Open letter to India's new criminals

Last Updated: Tue, Jan 28, 2014 20:46 hrs

To everyone I have had pointless crushes on, shared sighing sessions over George Clooney with, played wing-woman for in bars, choked over coffee and alcohol with, and coaxed into training my boyfriends on when-to-say-what to me:

It appears that you will remain criminals.

Irrespective of who speaks up on television or magazine covers, irrespective of who changes their profile pictures on Facebook, irrespective of who marches with rainbow flags and who comes to power at the Centre, this country of which you apparently form a ‘miniscule minority’ has decided, today, to uphold a bizarre colonial rule.

But, I am not able to tell you I am sorry this happened.

I’m not able to tell you I’m sorry because I don’t see this as happening to you.

I wish I could respond to Facebook posts, or declare ‘We are with you’ and ‘We are as angry as you’ and ‘We will march with you in the streets’. I wish I could express remorse and contrition.

I can’t, because I don’t see this as ‘us’ and ‘you’. I am angry for two reasons – that a government acting on our behalf has denied you your rights for so long; and that five nebulous words – ‘against the order of nature’ – can circumscribe the limits of legality.

Yes, it so happens that I’m among the people who can have a recognised, legal wedding, and a recognised, legal marriage in this country.

But I’m also among the people who indulge in several things which are ‘against the order of nature’. In this country, every interracial marriage, every interreligious marriage, every live-in relationship, every public display of affection, every couple-holiday, every little thing which goes against a norm set by a nameless, faceless, numberless ‘majority’ is ‘against the order of nature’.

This is a country where no one is free to love.

You should know that this is not a fight that the LGBT community has a stake in. It’s a fight that every single one of us in this country has a stake in. All of us are fighting to be with the people we want to be with. All of us are fighting not just for legal acceptance, but for moral acceptance. We are all fighting not to be seen as freaks. We are fighting not to be asked probing, personal questions. We are fighting not to bring our bedrooms within the jurisdiction of this country.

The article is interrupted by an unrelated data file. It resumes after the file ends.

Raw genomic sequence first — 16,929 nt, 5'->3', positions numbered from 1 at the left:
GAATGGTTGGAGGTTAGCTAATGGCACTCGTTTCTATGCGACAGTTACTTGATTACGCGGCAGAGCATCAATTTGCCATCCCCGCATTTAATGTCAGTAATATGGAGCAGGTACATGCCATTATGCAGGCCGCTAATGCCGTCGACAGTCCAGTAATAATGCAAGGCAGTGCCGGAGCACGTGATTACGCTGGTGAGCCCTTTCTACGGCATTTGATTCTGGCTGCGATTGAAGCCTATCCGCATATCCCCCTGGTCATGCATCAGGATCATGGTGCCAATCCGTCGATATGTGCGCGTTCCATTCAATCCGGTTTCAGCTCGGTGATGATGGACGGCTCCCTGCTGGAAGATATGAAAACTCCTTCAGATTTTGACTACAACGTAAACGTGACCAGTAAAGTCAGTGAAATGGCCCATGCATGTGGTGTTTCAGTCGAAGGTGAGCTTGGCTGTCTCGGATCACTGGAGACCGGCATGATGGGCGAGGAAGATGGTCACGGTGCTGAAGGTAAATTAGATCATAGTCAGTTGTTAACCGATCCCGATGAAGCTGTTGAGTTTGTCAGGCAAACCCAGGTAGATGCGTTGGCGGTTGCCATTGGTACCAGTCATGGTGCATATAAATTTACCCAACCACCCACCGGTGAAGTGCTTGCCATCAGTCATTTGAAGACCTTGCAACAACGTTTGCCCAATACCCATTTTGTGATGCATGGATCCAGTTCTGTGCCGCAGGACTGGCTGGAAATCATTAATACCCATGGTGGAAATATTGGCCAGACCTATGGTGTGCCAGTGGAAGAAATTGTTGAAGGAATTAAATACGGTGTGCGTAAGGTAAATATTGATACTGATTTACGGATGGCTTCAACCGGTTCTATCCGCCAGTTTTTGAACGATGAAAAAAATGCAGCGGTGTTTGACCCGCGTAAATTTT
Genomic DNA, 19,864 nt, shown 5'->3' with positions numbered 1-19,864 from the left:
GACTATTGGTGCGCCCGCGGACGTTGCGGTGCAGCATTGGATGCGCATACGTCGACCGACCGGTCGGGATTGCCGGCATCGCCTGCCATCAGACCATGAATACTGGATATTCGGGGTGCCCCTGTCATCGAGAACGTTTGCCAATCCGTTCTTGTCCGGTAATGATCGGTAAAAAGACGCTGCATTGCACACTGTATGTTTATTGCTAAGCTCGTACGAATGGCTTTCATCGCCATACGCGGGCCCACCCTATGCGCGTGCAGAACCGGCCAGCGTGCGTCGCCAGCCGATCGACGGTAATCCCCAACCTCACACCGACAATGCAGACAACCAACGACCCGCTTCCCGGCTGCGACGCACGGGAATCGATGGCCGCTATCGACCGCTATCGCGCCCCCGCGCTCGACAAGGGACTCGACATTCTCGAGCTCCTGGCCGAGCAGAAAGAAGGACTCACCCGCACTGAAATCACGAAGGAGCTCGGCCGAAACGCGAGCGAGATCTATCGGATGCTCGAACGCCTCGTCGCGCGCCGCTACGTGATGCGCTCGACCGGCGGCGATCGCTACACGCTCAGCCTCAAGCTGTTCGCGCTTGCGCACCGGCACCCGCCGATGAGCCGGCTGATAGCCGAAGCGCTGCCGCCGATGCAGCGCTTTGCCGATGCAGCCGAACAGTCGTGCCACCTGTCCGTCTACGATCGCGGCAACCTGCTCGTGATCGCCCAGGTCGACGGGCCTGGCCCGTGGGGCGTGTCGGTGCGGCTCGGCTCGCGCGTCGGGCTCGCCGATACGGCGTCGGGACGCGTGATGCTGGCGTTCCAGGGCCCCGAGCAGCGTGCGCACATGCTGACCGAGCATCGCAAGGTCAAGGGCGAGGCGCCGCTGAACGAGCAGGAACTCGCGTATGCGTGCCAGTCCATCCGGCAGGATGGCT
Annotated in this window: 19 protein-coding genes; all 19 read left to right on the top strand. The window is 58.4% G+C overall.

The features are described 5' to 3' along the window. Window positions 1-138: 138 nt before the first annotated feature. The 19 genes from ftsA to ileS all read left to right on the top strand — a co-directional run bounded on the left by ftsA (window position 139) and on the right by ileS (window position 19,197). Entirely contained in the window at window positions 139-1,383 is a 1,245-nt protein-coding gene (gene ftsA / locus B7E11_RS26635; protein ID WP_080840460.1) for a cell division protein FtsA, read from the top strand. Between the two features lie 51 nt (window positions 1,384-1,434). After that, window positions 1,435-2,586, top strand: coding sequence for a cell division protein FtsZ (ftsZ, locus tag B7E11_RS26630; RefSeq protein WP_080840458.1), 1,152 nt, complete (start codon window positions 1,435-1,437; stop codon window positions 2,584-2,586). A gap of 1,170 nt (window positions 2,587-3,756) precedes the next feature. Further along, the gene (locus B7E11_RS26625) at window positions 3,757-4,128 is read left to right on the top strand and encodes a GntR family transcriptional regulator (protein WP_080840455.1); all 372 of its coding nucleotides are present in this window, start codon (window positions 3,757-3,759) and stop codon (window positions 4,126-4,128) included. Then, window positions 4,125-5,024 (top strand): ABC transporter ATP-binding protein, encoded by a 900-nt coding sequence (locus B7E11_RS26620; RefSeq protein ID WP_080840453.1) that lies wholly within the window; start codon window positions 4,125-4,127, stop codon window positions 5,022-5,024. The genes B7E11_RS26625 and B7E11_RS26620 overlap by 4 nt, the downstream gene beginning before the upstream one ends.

I do recognise that there is an ‘us’ and ‘you’.

But I don’t know if the verdict of a court matters in a country where a woman can be legally raped by a man she is married to.

There is a more important verdict that is in your favour. There are a lot of us who are angry at having been deemed different from this ‘miniscule majority’. We are enraged, chagrined, frustrated, upset and mystified by the fact that a country that is technically run by its people, should choose to set you apart.

And, in the middle of all this, there is a victory that is crucial. It is that the idea of gay rights, and the idea of homosexuality, has finally started seeping into this country.

Recently, several voices have been heard that the media did not have space before – the voice of the person who believes his or her sexual orientation is his private business and that no one has a right to ask; the voice of the person who is confused about his or her sexual orientation; the voice of the person who is living a double life.

Ironically, as the law clamps down on your freedom, the country has recognised it. We have started feeling ashamed for the thoughtless things we may have said when we didn’t know enough, for the people who were teased in school, for the ugly things we didn’t object to, for not caring enough, for seeing you as different, for treating you as objects of curiosity.

Ironically, even as you are deemed criminals by law, you have become heroes for kissing in public and putting up those pictures – not just because you “showed them” on behalf of yourself, but on behalf of the entire population of a country caught in a time warp, where people can get arrested for making out in metro stations, and released after proving they are married.

Ironically, even as judges wave their rulebooks at you, people across the country have started to rethink their stances. People who grew up decades ago, in a world which was as black-and-white as the pages of an array of ‘holy’ books, have started noticing the grey areas. And these people are not just your parents, but all our parents and their parents. People are rethinking their prejudices because they cannot voice them to general approval anymore.

You are criminals today. And you may not be tomorrow. But all of us owe you for leading a fight that we have now realised is ours too. This country needs a jolt, because it is time we stopped raising eyebrows at people who get remarried, or pregnant out of wedlock, or fall in love with someone of the ‘wrong’ caste, ‘wrong’ religion, ‘wrong’ face and ‘wrong’ gender.

This is not about your rights. It’s about our rights. And whether the laws of this nation acknowledge our rights or not, we have claimed them. And that’s something we should celebrate. It’s taken long enough.

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Nandini is a journalist and humour writer based in Madras. She is the author of Hitched: The Modern Woman and Arranged Marriage. She sells herself and the book on